I quickly found Margaret’s grave and took a picture. Then I just took a moment to stand and gaze at the views from high atop this hill. What a beautiful place to go to rest.
It appears that sometime between her marriage and this grave, her name was changed from Whitthus to White. The marriage record shows her maiden name as Whitthus. Someone had placed a newer marker at the base of the older one with the basic information that was on the older stone.
I found no grave for Solomon, which brings me to the story found in their bicentennial book. It said that according to family tradition Solomon became ill and died while he was with a son who was moving to Tennessee. They said he is buried in Wayne County, Tennessee.
So let me try to put this into perspective. If he died on this trip then it had to be after 1880 where I found him in the Winston County census. He was 79 and his wife was 59.
I think I must have good genes because this man made that trip over the age of 80 when there was no interstate and when the only way to travel was by either horseback or wagon. He must have thought he was healthy enough for the trip. Wayne, Tennessee is 120 miles north of Lynn, Alabama. At about 20 miles a day it took them at least six days to make the journey.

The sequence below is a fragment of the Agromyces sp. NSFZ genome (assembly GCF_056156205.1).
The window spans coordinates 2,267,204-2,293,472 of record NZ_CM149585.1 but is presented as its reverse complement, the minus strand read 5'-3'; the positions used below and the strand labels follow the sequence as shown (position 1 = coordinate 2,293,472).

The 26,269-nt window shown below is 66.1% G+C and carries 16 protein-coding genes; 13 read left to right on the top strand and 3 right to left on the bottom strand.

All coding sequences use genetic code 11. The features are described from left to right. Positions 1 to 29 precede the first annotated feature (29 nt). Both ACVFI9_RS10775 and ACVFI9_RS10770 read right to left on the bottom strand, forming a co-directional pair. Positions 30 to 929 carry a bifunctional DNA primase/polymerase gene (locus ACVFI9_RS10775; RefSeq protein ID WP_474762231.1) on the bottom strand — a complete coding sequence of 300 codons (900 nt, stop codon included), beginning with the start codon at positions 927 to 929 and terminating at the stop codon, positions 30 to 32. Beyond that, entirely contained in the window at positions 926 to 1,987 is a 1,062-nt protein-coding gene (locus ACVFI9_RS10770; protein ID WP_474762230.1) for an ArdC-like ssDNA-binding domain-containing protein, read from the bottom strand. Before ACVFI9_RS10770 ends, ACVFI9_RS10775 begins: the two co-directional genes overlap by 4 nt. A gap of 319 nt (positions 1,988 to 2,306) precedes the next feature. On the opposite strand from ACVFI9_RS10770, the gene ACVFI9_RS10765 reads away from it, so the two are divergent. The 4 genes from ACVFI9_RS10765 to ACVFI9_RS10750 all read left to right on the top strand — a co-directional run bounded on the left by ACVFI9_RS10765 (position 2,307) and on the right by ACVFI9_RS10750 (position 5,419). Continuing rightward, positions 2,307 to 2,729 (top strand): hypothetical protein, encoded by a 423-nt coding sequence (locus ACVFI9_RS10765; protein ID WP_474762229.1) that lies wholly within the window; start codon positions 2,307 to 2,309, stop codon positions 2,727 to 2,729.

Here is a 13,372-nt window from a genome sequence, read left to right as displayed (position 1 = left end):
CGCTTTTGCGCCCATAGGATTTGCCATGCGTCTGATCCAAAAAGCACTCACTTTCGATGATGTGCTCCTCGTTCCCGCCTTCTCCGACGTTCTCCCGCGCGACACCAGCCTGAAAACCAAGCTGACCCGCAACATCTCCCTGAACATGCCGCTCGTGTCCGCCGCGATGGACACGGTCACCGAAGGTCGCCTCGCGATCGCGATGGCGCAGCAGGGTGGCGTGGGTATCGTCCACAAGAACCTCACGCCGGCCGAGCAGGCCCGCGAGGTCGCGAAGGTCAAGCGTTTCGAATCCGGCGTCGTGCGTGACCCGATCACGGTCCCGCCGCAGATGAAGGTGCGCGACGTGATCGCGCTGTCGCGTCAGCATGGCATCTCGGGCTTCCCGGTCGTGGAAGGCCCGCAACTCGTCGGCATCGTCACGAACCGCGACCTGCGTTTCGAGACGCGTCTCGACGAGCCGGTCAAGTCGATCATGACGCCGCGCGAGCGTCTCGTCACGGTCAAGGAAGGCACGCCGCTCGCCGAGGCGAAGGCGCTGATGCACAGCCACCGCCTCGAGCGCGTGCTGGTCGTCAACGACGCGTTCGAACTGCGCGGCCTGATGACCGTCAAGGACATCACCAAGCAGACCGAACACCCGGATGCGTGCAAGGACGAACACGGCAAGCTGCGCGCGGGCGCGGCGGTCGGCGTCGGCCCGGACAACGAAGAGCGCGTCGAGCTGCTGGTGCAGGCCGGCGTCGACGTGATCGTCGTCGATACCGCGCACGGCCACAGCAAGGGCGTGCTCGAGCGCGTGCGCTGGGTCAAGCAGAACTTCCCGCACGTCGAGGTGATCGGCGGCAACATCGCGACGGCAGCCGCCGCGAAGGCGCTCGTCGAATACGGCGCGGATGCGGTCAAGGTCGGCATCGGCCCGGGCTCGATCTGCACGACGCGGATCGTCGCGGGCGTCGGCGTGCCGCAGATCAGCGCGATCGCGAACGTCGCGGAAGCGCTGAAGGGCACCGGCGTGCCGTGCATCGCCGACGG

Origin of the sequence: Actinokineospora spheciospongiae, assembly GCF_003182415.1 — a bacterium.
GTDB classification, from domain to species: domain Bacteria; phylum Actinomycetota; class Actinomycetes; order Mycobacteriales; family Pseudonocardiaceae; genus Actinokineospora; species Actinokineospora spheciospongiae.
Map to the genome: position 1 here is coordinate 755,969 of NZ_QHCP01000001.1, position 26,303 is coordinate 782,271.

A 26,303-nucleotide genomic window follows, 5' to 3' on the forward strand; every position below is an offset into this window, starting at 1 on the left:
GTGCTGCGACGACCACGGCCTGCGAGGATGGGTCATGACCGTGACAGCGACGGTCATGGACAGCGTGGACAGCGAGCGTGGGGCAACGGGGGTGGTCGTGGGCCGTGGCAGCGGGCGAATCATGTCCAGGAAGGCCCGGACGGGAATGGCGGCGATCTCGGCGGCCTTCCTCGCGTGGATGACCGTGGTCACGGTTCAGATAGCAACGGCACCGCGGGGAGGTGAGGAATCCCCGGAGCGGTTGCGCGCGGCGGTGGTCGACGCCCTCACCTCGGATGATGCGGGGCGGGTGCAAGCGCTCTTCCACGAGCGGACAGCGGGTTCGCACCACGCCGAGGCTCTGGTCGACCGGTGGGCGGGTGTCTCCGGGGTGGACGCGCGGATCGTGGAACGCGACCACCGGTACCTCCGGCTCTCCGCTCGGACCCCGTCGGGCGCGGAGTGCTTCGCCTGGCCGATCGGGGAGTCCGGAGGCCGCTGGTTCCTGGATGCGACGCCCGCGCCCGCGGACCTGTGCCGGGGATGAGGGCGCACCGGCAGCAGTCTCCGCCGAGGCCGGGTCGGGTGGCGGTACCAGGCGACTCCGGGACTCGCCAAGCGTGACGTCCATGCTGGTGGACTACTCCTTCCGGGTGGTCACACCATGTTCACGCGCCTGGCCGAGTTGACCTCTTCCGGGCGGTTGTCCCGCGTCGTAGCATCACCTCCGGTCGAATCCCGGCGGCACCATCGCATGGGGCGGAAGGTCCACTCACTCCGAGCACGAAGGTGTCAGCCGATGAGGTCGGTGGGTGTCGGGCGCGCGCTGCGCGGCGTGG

Since Margaret died in 1881 at the age of 60 (I’m glad I have Solomon’s genes, too), I’m wondering if he moved because she was gone and there was less of a reason to stay.
I also found a possible homestead area. Some archive maps showed where some of the earliest settlers lived. There were three Lovelady homesteads in the names of three of his sons. I felt certain that one of those was Solomon and Margaret’s original homestead. One of the homesteads I drove to was over 8 miles away actually closer to 10, and I felt certain this was not where Solomon and Margaret lived.